The Lypertek PurePlay Z7 works with the PureControl app on both iOS and Android. This app allows you to modify the controls, adjust the equaliser, turn on the LDX audio mode (more on that later), and adjust a few other basic settings on the headset. Most functions work fine even without the app, so you don’t necessarily need to have it installed.
The Lypertek PurePlay Z7 has a hybrid triple-driver setup, consisting of two balanced armature drivers and one dynamic driver in each earpiece. The frequency response range is 20-20,000Hz. There is also Bluetooth 5.2 for connectivity, with support for the Qualcomm aptX and aptX Adaptive Bluetooth codecs, as well as Qualcomm cVc 8.0 environmental noise cancellation for voice. There is no active noise cancellation on the PurePlay Z7, but there is a basic hear-through mode to allow some ambient listening through the otherwise isolating in-canal fit.
Battery life on the Lypertek PurePlay Z7 is very good, with the earpieces running for around 8 hours per charge with the Qualcomm aptX Adaptive codec in operation at moderate volume levels. The charging case added an additional six full charges to the earpieces, for a total battery life of well over 50 hours per charge cycle.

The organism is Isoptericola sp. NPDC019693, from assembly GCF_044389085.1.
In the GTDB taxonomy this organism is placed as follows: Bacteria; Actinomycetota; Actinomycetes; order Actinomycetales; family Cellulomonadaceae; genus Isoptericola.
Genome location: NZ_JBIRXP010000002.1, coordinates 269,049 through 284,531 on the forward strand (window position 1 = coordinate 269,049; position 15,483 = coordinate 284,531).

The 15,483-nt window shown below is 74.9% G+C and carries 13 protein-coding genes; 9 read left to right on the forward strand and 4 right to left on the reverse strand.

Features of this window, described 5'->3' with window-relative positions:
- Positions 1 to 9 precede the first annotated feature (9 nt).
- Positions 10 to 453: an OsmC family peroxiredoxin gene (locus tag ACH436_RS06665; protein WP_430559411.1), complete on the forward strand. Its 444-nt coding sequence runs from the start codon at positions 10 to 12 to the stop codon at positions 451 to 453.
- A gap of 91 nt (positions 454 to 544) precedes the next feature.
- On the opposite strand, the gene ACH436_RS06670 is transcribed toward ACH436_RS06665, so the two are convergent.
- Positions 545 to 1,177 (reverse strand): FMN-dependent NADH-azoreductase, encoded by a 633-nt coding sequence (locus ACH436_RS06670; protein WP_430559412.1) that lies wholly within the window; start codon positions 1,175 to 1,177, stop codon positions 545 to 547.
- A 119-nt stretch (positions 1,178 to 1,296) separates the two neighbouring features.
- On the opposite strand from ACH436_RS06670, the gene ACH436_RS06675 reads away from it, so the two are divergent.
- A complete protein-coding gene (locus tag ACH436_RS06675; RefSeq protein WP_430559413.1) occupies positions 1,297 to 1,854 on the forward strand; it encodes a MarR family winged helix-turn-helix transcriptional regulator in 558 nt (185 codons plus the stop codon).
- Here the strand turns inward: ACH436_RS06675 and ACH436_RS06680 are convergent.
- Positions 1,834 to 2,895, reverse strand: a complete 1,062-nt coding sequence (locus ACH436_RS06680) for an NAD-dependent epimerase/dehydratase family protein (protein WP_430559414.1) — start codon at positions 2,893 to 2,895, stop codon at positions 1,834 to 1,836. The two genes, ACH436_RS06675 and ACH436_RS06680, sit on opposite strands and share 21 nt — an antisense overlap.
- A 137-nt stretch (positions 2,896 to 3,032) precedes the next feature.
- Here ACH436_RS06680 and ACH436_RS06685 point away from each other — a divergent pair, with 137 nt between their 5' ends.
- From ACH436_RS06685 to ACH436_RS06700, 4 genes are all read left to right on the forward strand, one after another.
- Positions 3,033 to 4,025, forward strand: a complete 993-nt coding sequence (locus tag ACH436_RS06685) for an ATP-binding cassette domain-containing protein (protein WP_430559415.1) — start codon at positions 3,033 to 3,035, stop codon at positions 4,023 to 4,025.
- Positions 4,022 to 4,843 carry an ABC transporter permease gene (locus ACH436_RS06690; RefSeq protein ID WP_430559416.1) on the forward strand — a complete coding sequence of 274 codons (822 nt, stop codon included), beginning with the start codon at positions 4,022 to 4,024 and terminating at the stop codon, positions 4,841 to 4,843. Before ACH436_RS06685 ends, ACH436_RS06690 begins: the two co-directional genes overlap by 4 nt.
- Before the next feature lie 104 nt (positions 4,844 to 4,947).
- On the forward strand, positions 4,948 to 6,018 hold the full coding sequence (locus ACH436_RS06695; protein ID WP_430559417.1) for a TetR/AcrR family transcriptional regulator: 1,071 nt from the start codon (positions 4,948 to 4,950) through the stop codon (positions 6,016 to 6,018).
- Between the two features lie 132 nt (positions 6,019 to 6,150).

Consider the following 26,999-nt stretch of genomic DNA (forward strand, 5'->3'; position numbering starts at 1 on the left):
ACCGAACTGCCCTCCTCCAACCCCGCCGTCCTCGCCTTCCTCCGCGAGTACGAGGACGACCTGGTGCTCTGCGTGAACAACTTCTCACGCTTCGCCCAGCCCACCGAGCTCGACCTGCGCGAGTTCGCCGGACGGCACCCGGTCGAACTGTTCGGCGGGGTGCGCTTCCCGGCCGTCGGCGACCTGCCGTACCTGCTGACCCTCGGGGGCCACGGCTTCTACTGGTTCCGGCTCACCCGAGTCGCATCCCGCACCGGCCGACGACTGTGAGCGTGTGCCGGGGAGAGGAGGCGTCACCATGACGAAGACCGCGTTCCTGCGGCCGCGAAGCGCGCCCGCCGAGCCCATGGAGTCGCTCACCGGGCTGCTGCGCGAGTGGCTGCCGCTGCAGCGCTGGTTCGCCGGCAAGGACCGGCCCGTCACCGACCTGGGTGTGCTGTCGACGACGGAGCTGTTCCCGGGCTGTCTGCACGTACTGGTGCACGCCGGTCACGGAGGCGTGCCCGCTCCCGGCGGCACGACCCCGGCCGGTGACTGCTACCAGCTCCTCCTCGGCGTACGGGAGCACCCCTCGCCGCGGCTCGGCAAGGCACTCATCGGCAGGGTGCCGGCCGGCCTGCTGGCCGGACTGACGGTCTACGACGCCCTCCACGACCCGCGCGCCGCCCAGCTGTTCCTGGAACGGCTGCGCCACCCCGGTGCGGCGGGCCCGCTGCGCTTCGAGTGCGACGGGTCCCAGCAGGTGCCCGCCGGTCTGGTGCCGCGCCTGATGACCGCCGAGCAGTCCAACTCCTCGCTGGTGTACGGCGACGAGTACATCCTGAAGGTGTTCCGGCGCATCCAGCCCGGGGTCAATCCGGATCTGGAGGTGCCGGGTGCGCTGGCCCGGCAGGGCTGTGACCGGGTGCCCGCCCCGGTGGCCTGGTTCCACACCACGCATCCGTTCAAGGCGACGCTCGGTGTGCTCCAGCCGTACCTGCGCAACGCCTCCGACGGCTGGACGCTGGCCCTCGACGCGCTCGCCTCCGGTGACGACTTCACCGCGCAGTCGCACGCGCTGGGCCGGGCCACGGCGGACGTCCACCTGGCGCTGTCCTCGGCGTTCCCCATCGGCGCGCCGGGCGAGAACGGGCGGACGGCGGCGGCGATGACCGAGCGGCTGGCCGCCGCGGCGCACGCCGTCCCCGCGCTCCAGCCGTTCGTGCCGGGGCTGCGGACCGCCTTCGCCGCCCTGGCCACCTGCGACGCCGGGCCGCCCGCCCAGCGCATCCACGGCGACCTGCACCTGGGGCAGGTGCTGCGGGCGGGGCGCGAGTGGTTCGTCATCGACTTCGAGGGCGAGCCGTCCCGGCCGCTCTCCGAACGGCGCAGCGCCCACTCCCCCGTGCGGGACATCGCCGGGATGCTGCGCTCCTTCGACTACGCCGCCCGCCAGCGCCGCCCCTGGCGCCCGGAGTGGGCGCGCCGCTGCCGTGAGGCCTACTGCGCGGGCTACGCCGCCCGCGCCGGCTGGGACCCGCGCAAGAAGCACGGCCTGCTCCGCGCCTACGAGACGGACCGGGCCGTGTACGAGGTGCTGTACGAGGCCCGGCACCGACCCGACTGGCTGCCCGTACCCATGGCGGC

Good sound quality, but ordinary call quality on the Lypertek PurePlay Z7
On any kind of headphones or earphones, good hardware is the primary factor that ensures competent audio performance, and the Lypertek PurePlay Z7 is suitably equipped. However, these earphones will perform better with an Android smartphone that supports the aptX Adaptive and aptX codecs in operation.
The Lypertek PurePlay Z7 is designed primarily around the music listening experience, as opposed to all-rounders that might also prioritise two-way voice communication. Bluetooth connectivity was stable as well, and audio performance with high-resolution audio tracks from Apple Music was just about as good as you can expect from a pair of true wireless earphones.
Starting with Voyager by Daft Punk, the Lypertek PurePlay Z7 offered the kind of sonic signature you can expect from a multi-driver setup; there was detail, definition, and cohesiveness across the frequency range in this soothing, yet catchy electronic track. Each part of the range sounded distinct, with the three drivers ably sharing the load. The drivers are tuned for music, and reacted well to the constantly changing feel of the track. The lows and bass, handled by the single dynamic driver in each earpiece, sounded tight, aggressive, and beautifully refined.
With the slow but haunting Need Your Heart (Minnesota Remix) by Adventure Club, the interplay between the three drivers was at its finest, and the deep bass of this dubstep track felt engaging and strong. The mid-range and highs, handled by the balanced armature drivers, were equally distinct and cohesive; never held back even through the powerful lows thanks to the unique nature of the hybrid triple-driver setup.